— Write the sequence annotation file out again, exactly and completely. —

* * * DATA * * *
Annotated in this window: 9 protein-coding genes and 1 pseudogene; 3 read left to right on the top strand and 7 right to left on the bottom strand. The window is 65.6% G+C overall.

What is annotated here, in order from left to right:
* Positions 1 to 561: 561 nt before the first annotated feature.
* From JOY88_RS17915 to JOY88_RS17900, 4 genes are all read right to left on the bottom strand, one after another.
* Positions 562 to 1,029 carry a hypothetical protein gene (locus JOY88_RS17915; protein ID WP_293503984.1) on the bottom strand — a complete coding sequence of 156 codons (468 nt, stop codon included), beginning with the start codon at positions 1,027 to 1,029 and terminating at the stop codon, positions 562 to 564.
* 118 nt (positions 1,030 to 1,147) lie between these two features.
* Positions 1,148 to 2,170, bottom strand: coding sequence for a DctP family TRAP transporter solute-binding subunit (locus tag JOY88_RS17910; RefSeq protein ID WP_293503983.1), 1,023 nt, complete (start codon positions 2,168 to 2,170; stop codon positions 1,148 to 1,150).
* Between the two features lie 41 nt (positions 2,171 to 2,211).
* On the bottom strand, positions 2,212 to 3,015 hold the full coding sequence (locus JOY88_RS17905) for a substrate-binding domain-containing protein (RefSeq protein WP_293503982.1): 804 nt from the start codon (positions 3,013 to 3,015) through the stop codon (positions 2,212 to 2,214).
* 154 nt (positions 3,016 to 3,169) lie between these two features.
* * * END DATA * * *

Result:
Annotated in this window: 9 protein-coding genes and 1 pseudogene; 3 read left to right on the top strand and 7 right to left on the bottom strand. The window is 65.6% G+C overall.

What is annotated here, in order from left to right:
* Positions 1 to 561: 561 nt before the first annotated feature.
* From JOY88_RS17915 to JOY88_RS17900, 4 genes are all read right to left on the bottom strand, one after another.
* Positions 562 to 1,029 carry a hypothetical protein gene (locus JOY88_RS17915; protein ID WP_293503984.1) on the bottom strand — a complete coding sequence of 156 codons (468 nt, stop codon included), beginning with the start codon at positions 1,027 to 1,029 and terminating at the stop codon, positions 562 to 564.
* 118 nt (positions 1,030 to 1,147) lie between these two features.
* Positions 1,148 to 2,170, bottom strand: coding sequence for a DctP family TRAP transporter solute-binding subunit (locus tag JOY88_RS17910; RefSeq protein ID WP_293503983.1), 1,023 nt, complete (start codon positions 2,168 to 2,170; stop codon positions 1,148 to 1,150).
* Between the two features lie 41 nt (positions 2,171 to 2,211).
* On the bottom strand, positions 2,212 to 3,015 hold the full coding sequence (locus JOY88_RS17905) for a substrate-binding domain-containing protein (RefSeq protein WP_293503982.1): 804 nt from the start codon (positions 3,013 to 3,015) through the stop codon (positions 2,212 to 2,214).
* 154 nt (positions 3,016 to 3,169) lie between these two features.